I learned to speak English in preschool, at two and a half years old, still young enough to do away with any lingering Chinese accent. Though, sometimes, I wonder if every trace had been scrubbed away, listening intently to my own voice rattling around in my skull for signs of foreignness.
The cheery teachers sang little songs about teapots and taught us how to read, painstaking letter by letter.
The real instructors, though, were the kids on the playground. “Did you hear that?” a boy once said about me. “She said, ‘I axed you a question’.” They laughed, and I pocketed that piece of knowledge away, determined never to make the same mistake.
“How high are you?” I asked in primary school. One of the kids climbed up the jungle gym. “I’m this high,” she laughed. I smiled, playing along. But inside was a mass of frustration. “Tall,” I told myself. “It’s how tall you are. Stupid.”
More rules to memorize. “Saaa-mon,” I repeated to myself. “Not salmon.”
“I-earn,” not “I-ron.”
But these verbal pitfalls popped up everywhere. And soon it became easier not to say too much to start with.
“I remember when we were in first grade together,” a friend from high school told me much later. “I don’t think you said anything at all.”
We used to spend Thanksgiving at my uncle’s house, my mother’s brother.
“Say boat, mom,” my cousin goaded, one year. “Say it. Say boat.”
My aunt sighed, put-upon in a practiced sort of way. “Boat,” she said.
My cousin turned triumphant, “Didn’t I tell you? She said butt.” My sisters and I giggled. “Butt,” he repeated, as if he couldn’t get over how hilarious it was. “Mom, say ship. Ship.” My aunt walked away from our laughter.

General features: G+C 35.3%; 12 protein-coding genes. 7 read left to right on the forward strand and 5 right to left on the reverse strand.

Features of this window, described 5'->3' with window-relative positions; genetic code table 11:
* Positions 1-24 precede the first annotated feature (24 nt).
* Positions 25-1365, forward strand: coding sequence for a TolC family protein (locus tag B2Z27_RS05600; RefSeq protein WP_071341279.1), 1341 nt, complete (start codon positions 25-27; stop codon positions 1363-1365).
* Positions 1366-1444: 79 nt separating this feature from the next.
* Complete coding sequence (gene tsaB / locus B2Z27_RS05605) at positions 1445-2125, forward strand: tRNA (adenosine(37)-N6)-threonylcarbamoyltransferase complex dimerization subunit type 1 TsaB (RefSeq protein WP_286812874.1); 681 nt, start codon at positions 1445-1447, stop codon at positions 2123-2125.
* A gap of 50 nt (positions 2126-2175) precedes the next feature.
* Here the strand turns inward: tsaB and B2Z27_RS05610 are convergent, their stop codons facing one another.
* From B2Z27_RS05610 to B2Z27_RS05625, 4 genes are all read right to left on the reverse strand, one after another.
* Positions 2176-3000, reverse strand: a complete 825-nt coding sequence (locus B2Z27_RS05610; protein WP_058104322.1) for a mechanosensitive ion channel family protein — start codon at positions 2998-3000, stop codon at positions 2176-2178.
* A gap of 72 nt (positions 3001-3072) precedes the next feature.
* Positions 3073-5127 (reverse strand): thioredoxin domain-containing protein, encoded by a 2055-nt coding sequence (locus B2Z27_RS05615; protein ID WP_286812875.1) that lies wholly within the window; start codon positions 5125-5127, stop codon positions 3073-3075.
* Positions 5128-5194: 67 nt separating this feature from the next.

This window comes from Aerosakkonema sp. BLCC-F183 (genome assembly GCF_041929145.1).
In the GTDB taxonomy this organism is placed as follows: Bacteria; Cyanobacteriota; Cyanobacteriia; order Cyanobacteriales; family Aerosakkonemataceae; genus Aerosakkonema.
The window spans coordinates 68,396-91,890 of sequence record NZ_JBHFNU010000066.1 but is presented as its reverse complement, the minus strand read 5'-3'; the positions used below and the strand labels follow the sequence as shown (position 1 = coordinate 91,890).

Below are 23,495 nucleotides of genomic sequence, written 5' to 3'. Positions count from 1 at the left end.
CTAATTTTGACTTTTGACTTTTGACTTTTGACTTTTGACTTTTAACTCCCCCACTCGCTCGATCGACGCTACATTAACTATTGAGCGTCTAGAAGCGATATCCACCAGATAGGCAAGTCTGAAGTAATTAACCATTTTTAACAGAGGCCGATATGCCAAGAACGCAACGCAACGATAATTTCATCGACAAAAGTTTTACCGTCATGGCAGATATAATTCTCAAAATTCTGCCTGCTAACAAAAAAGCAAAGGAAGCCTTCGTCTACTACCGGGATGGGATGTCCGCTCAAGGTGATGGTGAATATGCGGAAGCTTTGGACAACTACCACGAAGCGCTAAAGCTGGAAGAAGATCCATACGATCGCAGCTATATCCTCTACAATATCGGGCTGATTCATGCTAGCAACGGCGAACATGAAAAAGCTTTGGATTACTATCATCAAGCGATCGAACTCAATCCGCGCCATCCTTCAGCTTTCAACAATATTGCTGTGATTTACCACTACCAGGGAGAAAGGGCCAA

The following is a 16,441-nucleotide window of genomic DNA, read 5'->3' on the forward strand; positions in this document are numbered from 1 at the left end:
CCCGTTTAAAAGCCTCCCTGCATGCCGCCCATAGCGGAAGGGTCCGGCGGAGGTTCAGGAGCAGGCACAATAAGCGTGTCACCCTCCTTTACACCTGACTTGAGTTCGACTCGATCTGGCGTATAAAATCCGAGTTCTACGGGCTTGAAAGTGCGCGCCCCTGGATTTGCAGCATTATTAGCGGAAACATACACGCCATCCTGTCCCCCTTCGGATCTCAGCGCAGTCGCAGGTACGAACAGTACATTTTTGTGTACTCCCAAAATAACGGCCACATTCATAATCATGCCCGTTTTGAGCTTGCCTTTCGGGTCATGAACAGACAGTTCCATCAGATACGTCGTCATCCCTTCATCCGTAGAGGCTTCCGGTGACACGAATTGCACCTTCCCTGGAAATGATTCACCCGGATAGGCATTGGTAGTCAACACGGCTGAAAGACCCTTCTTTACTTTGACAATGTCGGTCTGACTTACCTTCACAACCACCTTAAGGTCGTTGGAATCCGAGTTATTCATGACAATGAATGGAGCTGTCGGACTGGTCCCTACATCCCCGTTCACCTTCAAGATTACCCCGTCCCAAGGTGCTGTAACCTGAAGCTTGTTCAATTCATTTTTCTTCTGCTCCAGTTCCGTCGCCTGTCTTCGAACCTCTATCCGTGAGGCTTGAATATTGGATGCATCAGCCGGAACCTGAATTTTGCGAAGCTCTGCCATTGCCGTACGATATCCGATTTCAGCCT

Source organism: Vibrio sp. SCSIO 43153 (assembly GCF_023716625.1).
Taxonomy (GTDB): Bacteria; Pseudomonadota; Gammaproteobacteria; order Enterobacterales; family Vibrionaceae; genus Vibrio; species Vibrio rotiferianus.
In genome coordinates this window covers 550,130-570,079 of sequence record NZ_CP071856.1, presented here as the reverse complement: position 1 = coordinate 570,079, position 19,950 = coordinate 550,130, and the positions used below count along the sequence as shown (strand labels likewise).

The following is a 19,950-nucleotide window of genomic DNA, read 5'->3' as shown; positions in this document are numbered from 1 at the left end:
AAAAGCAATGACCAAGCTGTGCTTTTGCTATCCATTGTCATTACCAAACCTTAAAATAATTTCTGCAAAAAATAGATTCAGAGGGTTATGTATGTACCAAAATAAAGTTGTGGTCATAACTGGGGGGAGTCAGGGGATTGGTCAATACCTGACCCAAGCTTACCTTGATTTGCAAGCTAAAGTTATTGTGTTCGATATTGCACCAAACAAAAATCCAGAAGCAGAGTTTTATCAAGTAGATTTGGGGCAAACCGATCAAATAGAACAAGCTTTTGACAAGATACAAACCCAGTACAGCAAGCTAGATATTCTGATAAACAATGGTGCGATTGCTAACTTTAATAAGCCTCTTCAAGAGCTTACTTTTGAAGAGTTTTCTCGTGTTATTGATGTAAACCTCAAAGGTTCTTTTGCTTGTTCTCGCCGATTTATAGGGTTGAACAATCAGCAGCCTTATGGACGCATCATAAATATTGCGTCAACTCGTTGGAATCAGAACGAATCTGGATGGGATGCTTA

“Boat,” I pronounced carefully once we’d returned home, under my breath, alone in the bathroom. “Ship.”
At sixteen, I decided to take a college-level Calculus class during the summer.
When I walked into the community college testing center, the bored boy manning the front desk looked up at me. I swallowed and approached him. “I’m here to take the placement exams, math and English.”
“No,” I said, noticing he hadn’t asked about my math aptitude, only my language. And why did he assume ESL? Was it the way I looked? Or the way I’d said the earlier sentence? “I think I’ll try the regular English exam.”
When I received my results, college-level placement, I felt no satisfaction, only vindication.
One of my managers once asked me, “Why don’t you give them a call? It’s harder for them to ignore a direct phone call than all the e-mails you keep sending.”
I didn’t know how to explain to her that e-mails are easier. E-mails can be edited, spell-checked, and proofread. The moment I dial a phone number, anxiety swamps every available brain cell as I frantically try to pull together my hard-learned scripts.
“Hello, how are you?” I asked.
“Good. How are you?”
“Good,” I said, automatic, “how are you?”
I cringed, knowing I’m going to be replaying that mistake over and over again that night.
The therapist was kind, young, earnest, and white.
“Social anxiety,” she said, “comes from our mind sending out a constant series of false alarms.” She leaned closer, “What you have to realize is that people tend to focus only on themselves. Most of the time they’re not paying attention to what you say and do. And if you make a small mistake, or even what to you seems like a big mistake, they likely won’t even notice, much less mock you for it.”
I wanted to disagree with her. But I couldn’t find the right words, and it would’ve looked silly writing it down, so instead I nodded.
Much easier this way.
Christina Tang-Bernas lives in Southern California with her extroverted husband and introverted cat. Her work has appeared in Vine Leaves Literary Journal, We Said Go Travel, and Tincture Journal.
Artwork by Damon Locks